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I spent another wonderful day in Washington, D.C. today. It was a gorgeous fall day in every way. I had an opportunity to spend several hours with Rev. Dan Claire, who works with the Anglican Mission in America (AMiA) and also pastors The Church of the Resurrection, a fine young church on Capital Hill. (I hope to preach there in 2007.) Dan is an unusually gifted Christian leader with a real vision for a missional church in an emerging context. He, and two other ministers who work with him, have seen rapid growth and exciting response to the gospel over the past four years. Dan is also completing a doctoral program in biblical studies at the Catholic University of America, which we toured following lunch. We also visited the National Shrine of the Immaculate Conception, one of American Catholicism’s greatest buildings. (It is truly gorgeous and reverential place, though the Marian elements did not move me. Some of the more clearly biblical elements, expressed in various mosaics, are breathtakingly beautiful.)

During the morning hours I made two sight seeing stops. The first was at the National Zoo where I saw the most famous guests in Washington, two panda bears from China who grace the newly opened Asian Trail. Then I found a historical site that few know even exists, the Woodrow Wilson House, located at 2340 S Street NW. This historic home is the only presidential museum in the District. (The 28th president, Woodrow Wilson, is buried in the District, near the National Cathedral.) I am interested in Wilson for several reasons. His presidency, in so many ways, was the first “modern” presidency. Our role in the world changed under his leadership more than under any previous president. I am also interested in Wilson because of his deep devotion to a thoughtful version of Reformed Christianity, of which I feel sure some readers are not aware.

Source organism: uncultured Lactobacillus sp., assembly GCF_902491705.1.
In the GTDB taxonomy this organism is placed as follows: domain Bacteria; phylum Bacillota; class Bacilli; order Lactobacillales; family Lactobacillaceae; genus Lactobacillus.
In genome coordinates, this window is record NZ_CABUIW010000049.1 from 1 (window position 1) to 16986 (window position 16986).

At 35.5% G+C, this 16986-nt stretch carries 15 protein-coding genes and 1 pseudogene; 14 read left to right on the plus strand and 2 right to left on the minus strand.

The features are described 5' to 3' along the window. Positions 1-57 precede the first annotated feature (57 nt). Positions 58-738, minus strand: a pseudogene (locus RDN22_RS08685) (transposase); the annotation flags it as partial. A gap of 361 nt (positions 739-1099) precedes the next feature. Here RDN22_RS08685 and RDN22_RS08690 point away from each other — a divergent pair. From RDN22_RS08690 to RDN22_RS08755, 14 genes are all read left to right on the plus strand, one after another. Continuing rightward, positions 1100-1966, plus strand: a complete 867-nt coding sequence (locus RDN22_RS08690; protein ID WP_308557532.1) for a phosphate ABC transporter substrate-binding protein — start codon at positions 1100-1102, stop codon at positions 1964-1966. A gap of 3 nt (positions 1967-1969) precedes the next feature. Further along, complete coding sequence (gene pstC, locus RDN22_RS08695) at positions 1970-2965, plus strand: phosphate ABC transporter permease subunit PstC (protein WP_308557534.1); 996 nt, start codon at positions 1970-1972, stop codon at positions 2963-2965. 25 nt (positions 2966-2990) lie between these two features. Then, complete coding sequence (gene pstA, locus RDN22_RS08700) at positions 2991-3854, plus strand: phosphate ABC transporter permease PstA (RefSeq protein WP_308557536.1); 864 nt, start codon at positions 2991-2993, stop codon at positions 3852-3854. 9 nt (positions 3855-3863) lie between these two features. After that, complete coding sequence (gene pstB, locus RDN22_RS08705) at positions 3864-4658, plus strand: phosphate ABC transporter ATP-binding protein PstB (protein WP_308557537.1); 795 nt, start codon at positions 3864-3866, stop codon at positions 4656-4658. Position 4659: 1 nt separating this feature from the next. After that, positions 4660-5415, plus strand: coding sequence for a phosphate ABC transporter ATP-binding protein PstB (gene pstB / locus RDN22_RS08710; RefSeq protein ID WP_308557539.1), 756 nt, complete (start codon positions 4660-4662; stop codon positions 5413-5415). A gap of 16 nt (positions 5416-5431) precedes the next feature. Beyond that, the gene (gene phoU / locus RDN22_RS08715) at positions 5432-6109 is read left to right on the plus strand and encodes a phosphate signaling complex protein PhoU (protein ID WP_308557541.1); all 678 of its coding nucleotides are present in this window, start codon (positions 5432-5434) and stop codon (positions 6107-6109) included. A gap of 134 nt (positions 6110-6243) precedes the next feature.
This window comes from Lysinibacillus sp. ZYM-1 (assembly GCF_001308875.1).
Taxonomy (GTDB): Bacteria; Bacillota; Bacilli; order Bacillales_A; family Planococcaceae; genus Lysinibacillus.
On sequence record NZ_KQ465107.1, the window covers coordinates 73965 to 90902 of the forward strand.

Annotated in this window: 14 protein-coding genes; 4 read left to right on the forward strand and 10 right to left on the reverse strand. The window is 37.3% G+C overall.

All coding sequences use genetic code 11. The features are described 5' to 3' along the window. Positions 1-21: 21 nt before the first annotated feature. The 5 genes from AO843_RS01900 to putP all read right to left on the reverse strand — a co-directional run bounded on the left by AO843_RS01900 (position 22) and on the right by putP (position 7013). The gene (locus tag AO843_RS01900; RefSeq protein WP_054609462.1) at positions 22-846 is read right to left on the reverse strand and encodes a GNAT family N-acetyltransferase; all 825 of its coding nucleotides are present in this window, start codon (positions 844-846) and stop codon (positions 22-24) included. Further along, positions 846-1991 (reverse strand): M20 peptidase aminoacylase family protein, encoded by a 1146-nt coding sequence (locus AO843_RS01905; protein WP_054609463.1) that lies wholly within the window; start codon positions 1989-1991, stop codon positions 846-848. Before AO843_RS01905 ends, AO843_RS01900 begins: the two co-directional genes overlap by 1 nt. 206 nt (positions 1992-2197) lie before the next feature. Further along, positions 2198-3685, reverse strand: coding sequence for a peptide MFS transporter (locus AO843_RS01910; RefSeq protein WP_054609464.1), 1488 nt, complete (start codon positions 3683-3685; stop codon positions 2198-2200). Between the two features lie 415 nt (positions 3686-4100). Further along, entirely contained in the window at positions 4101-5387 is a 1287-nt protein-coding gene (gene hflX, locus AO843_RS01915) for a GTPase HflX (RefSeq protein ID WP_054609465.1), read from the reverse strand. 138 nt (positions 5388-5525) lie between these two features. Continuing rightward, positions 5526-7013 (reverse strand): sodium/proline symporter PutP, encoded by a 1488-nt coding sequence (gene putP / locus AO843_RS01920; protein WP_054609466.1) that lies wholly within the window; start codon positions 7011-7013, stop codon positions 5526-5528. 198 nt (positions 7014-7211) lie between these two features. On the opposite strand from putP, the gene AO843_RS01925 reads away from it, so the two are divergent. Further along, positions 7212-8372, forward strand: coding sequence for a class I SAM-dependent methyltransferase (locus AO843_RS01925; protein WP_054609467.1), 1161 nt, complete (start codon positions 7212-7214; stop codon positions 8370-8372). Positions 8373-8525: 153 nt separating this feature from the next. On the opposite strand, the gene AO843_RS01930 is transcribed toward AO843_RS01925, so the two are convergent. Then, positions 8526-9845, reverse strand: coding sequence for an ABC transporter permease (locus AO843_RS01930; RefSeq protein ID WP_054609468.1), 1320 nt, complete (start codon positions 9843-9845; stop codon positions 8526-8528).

Wilson’s father was a devout Presbyterian minister. At one time Wilson thought that he would pursue the ministry but eventually he chose to become an educator, finally serving as president of Princeton University. After this call he was elected governor of New Jersey. This political turn led to his being elected president in 1912. His ability as a teacher was apparently unique and his students loved him. An introvert, he loved to study and write and was often misjudged because he did not enjoy long conversation and small talk. This hurt his public perception as president, especially following Teddy Roosevelt as he did.